Why Hedgelaying Makes a Better Hedge
I have to say I love pretty much everything about hedgelaying. I learnt how to lay (or "layer") hedges on a weekend course many years ago. It's something you have to do if you would like to pick it up. The Conservation Volunteers produce an excellent practical handbook, too. My skill levels are pretty basic (!) - I don't lay 100s of metres of hedge every year to practice and I don't have an expert watching over me - but Dorset hedges are pretty simple. Why do I like it so much? To start with there's the connection with that rich rural tradition. Like planting local apple trees. It's genuinely interesting and demanding work too. Even with a chainsaw (not available in 1940s Northamptonshire!) it's taxing and rewarding labour. It makes a much better hedge too.Hawthorn hedge I planted a few years ago. Stockproof it clearly isn't. Lambs etc could cheerfully wander through it. Left unmanaged and you have a series of small trees, which is what many of the common hedge species (like Hawthorn and Blackthorn) want to be.* This has its virtues, but it's not a hedge!
This couldn't matter a row of beans in terms of our hedges - a barbed wire fence protects the garden from rampaging cows. It does matter for other reasons though. Hedgelaying makes for a much thicker, denser hedge with a really solid base. You can see that these young hawthorns, planted around 50cm apart in a standard staggered double row, already look as if they will form a much wider barrier because of the brash I've left on them and the way their stems are lying. Even in its current state it provides a much denser - if much reduced - barrier. It will whistle up in no time, incidentally. We're pretty exposed, so the new hedge will provide a more robust and more substantial windbreak. More than that, though, it will be excellent for wildlife. That's not surprising. Enormous numbers of invertebrates feed on common native hedge plants. In Hawthorn's case it's apparently 149. Its early blossom is a boon for pollinators too, and its berries in autumn for small mammals and birds. These species in turn bring exciting predators. Some insects lay their eggs on hedge plants to overwinter. Pollinators like bees, moths and butterflies enjoy not just spring blossom but also summer flowering hedgerow shrubs like roses and honeysuckle. Managing these plants through laying and then trimming them, rather than flailing, keeps those resources intact.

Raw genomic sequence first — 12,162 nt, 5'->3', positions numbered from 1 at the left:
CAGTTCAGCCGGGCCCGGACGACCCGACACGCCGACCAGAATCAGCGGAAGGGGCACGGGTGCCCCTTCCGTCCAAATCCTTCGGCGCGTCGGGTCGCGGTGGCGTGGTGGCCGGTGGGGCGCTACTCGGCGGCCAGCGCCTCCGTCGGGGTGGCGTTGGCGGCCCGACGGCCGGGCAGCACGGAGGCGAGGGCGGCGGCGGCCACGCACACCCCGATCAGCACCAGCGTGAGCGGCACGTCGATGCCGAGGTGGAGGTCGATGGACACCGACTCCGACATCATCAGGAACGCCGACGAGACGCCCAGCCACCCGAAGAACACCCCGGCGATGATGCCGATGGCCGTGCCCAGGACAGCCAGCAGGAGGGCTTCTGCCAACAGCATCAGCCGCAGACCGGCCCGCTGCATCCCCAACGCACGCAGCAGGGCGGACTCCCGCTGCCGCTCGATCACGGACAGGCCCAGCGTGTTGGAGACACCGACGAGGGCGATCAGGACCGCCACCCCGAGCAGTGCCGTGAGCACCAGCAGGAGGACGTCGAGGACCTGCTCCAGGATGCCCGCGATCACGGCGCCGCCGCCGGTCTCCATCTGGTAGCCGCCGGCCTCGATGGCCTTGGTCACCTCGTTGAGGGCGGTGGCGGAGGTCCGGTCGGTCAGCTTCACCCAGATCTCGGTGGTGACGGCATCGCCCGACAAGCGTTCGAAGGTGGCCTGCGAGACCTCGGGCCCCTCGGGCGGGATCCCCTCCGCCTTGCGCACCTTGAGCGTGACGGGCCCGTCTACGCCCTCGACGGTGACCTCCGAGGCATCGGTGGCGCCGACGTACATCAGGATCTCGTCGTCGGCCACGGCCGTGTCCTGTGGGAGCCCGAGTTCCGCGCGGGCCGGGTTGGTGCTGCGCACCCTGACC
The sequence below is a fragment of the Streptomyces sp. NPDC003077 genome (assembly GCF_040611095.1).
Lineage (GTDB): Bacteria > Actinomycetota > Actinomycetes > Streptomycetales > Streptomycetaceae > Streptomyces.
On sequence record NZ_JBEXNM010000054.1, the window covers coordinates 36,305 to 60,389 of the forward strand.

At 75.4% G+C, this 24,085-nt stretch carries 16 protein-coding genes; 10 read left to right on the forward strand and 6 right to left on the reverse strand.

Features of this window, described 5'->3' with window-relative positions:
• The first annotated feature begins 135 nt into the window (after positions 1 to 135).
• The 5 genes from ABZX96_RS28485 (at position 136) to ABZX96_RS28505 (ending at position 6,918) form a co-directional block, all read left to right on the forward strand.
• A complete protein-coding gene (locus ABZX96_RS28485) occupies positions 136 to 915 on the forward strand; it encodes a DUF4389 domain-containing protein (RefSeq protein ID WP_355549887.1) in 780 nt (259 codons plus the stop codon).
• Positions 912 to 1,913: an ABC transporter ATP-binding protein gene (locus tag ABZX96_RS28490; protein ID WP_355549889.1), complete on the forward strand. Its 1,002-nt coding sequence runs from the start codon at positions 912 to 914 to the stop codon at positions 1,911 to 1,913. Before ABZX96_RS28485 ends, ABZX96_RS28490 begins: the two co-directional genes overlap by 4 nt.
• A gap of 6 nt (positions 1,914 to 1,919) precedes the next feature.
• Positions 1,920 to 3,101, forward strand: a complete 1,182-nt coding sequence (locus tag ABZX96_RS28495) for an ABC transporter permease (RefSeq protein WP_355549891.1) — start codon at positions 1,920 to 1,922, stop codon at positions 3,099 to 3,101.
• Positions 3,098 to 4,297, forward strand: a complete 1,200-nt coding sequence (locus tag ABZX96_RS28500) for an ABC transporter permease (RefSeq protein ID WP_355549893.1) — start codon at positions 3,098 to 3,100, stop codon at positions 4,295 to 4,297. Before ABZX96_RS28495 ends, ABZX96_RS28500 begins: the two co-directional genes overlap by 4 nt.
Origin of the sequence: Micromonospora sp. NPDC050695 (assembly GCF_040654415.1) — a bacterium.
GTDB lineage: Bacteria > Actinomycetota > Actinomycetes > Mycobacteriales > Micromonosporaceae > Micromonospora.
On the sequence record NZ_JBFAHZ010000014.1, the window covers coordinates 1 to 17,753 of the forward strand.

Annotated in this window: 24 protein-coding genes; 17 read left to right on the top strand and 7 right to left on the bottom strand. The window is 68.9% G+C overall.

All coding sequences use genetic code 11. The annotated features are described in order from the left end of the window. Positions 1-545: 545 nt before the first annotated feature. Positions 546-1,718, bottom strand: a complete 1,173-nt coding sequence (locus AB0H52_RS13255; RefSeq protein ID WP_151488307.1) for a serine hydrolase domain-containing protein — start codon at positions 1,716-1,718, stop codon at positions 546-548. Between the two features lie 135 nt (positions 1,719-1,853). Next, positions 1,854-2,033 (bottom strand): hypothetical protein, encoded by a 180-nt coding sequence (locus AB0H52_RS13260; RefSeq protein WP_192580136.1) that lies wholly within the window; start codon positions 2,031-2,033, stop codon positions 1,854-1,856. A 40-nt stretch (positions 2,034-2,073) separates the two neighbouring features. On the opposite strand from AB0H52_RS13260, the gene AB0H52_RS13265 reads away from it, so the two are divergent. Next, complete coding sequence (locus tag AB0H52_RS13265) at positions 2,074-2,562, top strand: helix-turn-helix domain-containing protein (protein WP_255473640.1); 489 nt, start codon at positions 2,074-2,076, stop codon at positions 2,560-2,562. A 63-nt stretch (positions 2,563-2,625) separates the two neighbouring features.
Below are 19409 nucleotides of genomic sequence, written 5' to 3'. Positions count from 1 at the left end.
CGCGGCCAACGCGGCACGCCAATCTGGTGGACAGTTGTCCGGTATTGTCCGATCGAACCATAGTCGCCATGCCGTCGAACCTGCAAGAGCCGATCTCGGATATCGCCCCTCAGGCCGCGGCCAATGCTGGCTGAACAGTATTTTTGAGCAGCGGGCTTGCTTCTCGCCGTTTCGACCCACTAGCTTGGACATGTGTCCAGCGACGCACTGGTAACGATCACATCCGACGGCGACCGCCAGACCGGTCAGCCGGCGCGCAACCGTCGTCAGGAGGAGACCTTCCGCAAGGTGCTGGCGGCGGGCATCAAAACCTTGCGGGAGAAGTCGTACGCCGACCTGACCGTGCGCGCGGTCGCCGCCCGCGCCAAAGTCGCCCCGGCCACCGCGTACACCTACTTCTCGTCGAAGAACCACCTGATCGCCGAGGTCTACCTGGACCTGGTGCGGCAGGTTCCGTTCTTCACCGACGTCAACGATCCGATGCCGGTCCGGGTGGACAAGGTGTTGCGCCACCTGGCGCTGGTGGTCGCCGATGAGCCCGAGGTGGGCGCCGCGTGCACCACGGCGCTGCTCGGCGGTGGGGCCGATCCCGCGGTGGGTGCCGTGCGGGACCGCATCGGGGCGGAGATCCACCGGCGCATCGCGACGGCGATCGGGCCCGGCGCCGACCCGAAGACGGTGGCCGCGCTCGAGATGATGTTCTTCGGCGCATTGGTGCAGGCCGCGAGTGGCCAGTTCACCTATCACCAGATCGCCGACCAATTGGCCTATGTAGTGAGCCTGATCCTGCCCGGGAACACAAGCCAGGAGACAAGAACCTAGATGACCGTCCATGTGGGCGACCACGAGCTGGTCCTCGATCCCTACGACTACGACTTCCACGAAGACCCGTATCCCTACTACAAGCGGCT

Hedges can provide fabulous shelter and safe corridors for movement - "wildways". Their value for this is enhanced considerably if they're laid and allowed to breath a little. We're lucky enough to have dormice running around in our mature hedges, and shrews and voles use hedgerows as permanent habitats. Toads and other amphibia and reptiles find their dense, damp cover helpful. Birds are attracted by the insects, berries and nuts that a dense hedge provides, but also benefit from the protection of larger, denser hedges. They're a great substitute for the wood pasture or woodland edge habitat that's so rich in biodiversity.
It's always slightly unnerving to see this kind of reduction but it's something I won't have to do again for up to a decade, and won't take long to look mightily impressive. It's only about 30m long, but should be a lovely and important addition to the garden. Here's one I did a few years ago - pictures at the end of the blog. Hedges regrow incredibly quickly after this kind of treatment, by the way. After a year a hawthorn hedge will send up stems over 6ft tall. Here's the same length 3 months and 15 months after laying:
*In modern times flailing the bottom and surrounds of hedges and using herbicide around them exaggerates this tendency. You end up with a series of plants which look like forks; a single stem supporting a few prongs. Not really a hedge at all. Eventually the forks give up the ghost completely.